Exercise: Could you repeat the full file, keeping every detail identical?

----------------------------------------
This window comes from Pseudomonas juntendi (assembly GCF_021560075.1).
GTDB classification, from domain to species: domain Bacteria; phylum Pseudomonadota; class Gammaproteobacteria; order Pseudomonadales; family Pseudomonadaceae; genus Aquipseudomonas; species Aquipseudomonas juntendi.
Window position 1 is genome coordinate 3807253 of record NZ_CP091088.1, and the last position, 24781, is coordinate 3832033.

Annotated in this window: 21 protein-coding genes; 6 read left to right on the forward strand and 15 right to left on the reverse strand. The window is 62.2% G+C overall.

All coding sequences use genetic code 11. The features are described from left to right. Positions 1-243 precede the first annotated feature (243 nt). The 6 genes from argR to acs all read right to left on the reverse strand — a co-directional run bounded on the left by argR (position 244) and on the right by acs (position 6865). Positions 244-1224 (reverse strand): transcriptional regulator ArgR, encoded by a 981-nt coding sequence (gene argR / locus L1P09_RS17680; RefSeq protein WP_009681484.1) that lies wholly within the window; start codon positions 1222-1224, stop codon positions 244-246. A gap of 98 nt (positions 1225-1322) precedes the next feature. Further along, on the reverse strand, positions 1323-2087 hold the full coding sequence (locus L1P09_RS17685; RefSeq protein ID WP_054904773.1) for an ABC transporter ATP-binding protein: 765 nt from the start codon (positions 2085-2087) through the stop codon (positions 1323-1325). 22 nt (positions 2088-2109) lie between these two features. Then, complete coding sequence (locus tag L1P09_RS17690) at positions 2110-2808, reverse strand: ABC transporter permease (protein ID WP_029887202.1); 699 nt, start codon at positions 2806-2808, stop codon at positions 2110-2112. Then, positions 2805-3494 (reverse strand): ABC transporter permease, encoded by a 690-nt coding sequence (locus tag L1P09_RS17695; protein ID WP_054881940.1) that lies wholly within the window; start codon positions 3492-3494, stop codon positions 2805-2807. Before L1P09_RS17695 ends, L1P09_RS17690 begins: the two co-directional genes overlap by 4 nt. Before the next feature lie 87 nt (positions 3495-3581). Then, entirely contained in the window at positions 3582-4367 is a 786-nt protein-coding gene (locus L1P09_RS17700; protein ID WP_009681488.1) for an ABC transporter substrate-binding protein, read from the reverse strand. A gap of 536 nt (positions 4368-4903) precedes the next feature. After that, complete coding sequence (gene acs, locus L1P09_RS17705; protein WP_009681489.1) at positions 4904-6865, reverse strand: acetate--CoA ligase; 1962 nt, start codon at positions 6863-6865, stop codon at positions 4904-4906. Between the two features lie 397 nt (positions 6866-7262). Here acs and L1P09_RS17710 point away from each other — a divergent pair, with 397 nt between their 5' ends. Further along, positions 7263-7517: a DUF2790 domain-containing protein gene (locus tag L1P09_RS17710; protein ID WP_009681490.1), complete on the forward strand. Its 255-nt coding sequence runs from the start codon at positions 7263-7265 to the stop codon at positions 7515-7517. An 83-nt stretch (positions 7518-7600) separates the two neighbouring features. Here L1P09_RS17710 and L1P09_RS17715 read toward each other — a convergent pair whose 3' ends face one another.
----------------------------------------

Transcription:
This window comes from Pseudomonas juntendi (assembly GCF_021560075.1).
GTDB classification, from domain to species: domain Bacteria; phylum Pseudomonadota; class Gammaproteobacteria; order Pseudomonadales; family Pseudomonadaceae; genus Aquipseudomonas; species Aquipseudomonas juntendi.
Window position 1 is genome coordinate 3807253 of record NZ_CP091088.1, and the last position, 24781, is coordinate 3832033.

Annotated in this window: 21 protein-coding genes; 6 read left to right on the forward strand and 15 right to left on the reverse strand. The window is 62.2% G+C overall.

All coding sequences use genetic code 11. The features are described from left to right. Positions 1-243 precede the first annotated feature (243 nt). The 6 genes from argR to acs all read right to left on the reverse strand — a co-directional run bounded on the left by argR (position 244) and on the right by acs (position 6865). Positions 244-1224 (reverse strand): transcriptional regulator ArgR, encoded by a 981-nt coding sequence (gene argR / locus L1P09_RS17680; RefSeq protein WP_009681484.1) that lies wholly within the window; start codon positions 1222-1224, stop codon positions 244-246. A gap of 98 nt (positions 1225-1322) precedes the next feature. Further along, on the reverse strand, positions 1323-2087 hold the full coding sequence (locus L1P09_RS17685; RefSeq protein ID WP_054904773.1) for an ABC transporter ATP-binding protein: 765 nt from the start codon (positions 2085-2087) through the stop codon (positions 1323-1325). 22 nt (positions 2088-2109) lie between these two features. Then, complete coding sequence (locus tag L1P09_RS17690) at positions 2110-2808, reverse strand: ABC transporter permease (protein ID WP_029887202.1); 699 nt, start codon at positions 2806-2808, stop codon at positions 2110-2112. Then, positions 2805-3494 (reverse strand): ABC transporter permease, encoded by a 690-nt coding sequence (locus tag L1P09_RS17695; protein ID WP_054881940.1) that lies wholly within the window; start codon positions 3492-3494, stop codon positions 2805-2807. Before L1P09_RS17695 ends, L1P09_RS17690 begins: the two co-directional genes overlap by 4 nt. Before the next feature lie 87 nt (positions 3495-3581). Then, entirely contained in the window at positions 3582-4367 is a 786-nt protein-coding gene (locus L1P09_RS17700; protein ID WP_009681488.1) for an ABC transporter substrate-binding protein, read from the reverse strand. A gap of 536 nt (positions 4368-4903) precedes the next feature. After that, complete coding sequence (gene acs, locus L1P09_RS17705; protein WP_009681489.1) at positions 4904-6865, reverse strand: acetate--CoA ligase; 1962 nt, start codon at positions 6863-6865, stop codon at positions 4904-4906. Between the two features lie 397 nt (positions 6866-7262). Here acs and L1P09_RS17710 point away from each other — a divergent pair, with 397 nt between their 5' ends. Further along, positions 7263-7517: a DUF2790 domain-containing protein gene (locus tag L1P09_RS17710; protein ID WP_009681490.1), complete on the forward strand. Its 255-nt coding sequence runs from the start codon at positions 7263-7265 to the stop codon at positions 7515-7517. An 83-nt stretch (positions 7518-7600) separates the two neighbouring features. Here L1P09_RS17710 and L1P09_RS17715 read toward each other — a convergent pair whose 3' ends face one another.